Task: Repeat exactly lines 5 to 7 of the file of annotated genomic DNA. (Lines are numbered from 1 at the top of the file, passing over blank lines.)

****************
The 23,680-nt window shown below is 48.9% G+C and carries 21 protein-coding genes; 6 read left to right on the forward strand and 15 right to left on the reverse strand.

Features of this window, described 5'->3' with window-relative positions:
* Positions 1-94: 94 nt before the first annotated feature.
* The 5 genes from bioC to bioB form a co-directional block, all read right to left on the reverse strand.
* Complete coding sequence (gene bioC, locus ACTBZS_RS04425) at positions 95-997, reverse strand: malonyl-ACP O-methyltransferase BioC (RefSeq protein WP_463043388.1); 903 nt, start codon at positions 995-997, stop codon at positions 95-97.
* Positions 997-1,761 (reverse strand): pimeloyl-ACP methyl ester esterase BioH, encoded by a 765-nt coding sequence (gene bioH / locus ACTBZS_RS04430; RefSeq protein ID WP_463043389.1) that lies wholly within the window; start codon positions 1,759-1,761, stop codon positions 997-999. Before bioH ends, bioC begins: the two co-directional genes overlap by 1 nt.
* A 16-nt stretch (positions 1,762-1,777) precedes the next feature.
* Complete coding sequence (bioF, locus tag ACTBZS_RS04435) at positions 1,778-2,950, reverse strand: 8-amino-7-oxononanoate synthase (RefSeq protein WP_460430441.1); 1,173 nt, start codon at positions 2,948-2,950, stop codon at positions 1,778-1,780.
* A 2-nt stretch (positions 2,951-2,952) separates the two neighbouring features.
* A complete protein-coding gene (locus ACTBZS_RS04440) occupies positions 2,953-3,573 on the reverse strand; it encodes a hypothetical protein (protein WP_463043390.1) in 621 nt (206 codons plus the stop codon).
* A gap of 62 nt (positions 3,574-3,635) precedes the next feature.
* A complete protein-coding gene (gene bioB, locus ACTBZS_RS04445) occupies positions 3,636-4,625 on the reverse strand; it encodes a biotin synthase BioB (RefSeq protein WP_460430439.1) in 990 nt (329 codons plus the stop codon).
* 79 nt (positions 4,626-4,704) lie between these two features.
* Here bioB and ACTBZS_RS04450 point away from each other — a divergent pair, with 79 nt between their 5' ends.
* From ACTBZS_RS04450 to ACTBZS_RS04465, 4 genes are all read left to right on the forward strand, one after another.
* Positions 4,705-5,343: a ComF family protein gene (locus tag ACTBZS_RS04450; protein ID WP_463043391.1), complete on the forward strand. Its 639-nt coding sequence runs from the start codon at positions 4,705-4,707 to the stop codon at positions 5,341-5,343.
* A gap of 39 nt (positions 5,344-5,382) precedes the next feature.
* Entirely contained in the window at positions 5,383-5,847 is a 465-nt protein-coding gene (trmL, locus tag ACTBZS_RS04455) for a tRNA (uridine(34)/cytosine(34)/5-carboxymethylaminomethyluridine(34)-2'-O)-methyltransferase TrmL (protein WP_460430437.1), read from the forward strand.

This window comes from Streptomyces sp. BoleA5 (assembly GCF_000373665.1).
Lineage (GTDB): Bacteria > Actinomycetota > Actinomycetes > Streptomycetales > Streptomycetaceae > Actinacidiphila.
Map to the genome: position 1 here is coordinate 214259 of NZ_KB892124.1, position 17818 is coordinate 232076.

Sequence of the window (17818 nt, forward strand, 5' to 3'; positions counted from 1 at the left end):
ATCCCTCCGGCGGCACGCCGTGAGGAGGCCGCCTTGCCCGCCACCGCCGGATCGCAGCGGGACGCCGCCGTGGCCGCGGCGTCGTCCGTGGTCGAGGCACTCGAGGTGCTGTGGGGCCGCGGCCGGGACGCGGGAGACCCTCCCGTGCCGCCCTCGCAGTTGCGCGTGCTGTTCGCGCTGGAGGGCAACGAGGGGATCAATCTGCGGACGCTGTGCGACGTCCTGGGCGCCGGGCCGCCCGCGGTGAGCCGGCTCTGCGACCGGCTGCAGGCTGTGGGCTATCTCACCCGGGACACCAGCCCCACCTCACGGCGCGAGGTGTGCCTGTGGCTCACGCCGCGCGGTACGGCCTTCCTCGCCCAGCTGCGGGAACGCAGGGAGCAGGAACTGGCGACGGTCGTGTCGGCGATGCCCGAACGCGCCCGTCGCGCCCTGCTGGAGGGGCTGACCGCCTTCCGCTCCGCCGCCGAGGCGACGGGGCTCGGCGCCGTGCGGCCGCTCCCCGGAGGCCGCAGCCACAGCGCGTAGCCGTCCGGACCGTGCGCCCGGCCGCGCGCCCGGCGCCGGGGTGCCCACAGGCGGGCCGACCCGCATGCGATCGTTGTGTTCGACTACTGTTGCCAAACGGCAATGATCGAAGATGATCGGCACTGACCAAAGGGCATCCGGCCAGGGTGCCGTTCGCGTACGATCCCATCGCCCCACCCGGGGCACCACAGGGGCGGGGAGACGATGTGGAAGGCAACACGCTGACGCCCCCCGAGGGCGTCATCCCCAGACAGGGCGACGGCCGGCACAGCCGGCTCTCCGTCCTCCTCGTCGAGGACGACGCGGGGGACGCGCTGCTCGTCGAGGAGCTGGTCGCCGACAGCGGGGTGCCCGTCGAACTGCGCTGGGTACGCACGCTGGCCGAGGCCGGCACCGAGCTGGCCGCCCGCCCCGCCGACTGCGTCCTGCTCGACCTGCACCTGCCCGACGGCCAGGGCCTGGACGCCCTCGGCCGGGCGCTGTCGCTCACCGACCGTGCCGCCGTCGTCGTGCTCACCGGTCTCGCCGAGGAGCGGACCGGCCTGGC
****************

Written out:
* Complete coding sequence (gene bioC, locus ACTBZS_RS04425) at positions 95-997, reverse strand: malonyl-ACP O-methyltransferase BioC (RefSeq protein WP_463043388.1); 903 nt, start codon at positions 995-997, stop codon at positions 95-97.
* Positions 997-1,761 (reverse strand): pimeloyl-ACP methyl ester esterase BioH, encoded by a 765-nt coding sequence (gene bioH / locus ACTBZS_RS04430; RefSeq protein ID WP_463043389.1) that lies wholly within the window; start codon positions 1,759-1,761, stop codon positions 997-999. Before bioH ends, bioC begins: the two co-directional genes overlap by 1 nt.
* A 16-nt stretch (positions 1,762-1,777) precedes the next feature.